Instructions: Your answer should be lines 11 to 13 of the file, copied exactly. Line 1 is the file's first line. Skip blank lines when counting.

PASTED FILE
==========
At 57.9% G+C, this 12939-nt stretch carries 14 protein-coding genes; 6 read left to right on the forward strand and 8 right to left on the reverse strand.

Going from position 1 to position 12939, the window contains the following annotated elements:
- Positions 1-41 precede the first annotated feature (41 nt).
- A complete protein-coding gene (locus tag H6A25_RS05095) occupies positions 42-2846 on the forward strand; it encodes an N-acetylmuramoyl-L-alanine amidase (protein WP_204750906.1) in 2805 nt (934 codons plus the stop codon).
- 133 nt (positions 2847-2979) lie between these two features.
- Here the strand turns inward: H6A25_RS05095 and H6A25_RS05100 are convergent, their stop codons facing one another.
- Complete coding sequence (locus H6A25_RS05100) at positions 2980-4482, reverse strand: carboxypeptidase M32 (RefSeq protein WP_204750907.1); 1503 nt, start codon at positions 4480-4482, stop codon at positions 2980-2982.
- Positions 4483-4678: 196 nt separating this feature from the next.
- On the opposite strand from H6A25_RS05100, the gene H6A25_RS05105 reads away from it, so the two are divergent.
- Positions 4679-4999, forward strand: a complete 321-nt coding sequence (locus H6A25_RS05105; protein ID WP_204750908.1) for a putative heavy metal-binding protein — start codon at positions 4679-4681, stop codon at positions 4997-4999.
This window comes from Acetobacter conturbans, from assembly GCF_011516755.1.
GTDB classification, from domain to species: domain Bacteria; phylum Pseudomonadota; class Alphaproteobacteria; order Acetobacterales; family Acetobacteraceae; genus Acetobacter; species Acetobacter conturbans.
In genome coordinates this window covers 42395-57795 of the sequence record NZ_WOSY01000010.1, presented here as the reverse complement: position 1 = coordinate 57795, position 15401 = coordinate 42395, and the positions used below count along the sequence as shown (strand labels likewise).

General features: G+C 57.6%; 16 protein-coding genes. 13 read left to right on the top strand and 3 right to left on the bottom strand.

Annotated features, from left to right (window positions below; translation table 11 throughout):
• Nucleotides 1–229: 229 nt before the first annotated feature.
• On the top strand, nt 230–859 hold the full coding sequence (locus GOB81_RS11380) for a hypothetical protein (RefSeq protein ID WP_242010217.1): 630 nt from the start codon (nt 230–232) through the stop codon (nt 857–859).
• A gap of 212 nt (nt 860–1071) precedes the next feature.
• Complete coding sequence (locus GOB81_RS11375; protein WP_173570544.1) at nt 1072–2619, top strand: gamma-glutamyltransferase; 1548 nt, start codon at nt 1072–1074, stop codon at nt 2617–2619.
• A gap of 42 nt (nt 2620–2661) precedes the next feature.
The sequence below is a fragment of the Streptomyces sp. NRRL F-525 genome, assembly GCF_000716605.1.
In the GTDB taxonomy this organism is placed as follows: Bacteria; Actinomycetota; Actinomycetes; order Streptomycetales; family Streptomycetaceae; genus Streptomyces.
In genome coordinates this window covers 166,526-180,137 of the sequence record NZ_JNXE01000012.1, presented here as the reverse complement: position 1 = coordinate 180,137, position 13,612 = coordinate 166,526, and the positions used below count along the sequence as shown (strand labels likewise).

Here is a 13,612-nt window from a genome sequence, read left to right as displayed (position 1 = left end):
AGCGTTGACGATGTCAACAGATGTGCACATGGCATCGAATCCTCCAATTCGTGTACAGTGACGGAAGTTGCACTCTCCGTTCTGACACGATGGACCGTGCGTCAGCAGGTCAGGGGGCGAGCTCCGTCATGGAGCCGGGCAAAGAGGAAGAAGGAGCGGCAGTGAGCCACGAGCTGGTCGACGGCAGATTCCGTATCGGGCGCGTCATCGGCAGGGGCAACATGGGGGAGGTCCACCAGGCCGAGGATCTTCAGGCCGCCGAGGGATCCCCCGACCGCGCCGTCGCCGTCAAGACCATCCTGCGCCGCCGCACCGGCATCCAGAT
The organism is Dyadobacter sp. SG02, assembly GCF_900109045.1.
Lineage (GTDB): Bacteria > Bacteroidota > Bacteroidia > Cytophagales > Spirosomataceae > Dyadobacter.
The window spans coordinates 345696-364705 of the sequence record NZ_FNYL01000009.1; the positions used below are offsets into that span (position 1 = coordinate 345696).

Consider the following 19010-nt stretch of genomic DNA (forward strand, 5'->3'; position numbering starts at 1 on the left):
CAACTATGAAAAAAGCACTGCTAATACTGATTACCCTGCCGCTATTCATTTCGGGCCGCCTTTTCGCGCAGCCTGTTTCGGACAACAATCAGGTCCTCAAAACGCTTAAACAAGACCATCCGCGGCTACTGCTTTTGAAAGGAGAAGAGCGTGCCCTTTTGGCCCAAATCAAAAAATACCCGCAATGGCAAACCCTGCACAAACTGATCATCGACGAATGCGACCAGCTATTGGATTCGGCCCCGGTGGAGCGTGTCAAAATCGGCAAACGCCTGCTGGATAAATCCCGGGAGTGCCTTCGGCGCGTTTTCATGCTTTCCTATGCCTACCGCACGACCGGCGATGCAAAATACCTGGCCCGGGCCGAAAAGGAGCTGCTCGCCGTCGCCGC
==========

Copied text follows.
This window comes from Acetobacter conturbans, from assembly GCF_011516755.1.
GTDB classification, from domain to species: domain Bacteria; phylum Pseudomonadota; class Alphaproteobacteria; order Acetobacterales; family Acetobacteraceae; genus Acetobacter; species Acetobacter conturbans.
In genome coordinates this window covers 42395-57795 of the sequence record NZ_WOSY01000010.1, presented here as the reverse complement: position 1 = coordinate 57795, position 15401 = coordinate 42395, and the positions used below count along the sequence as shown (strand labels likewise).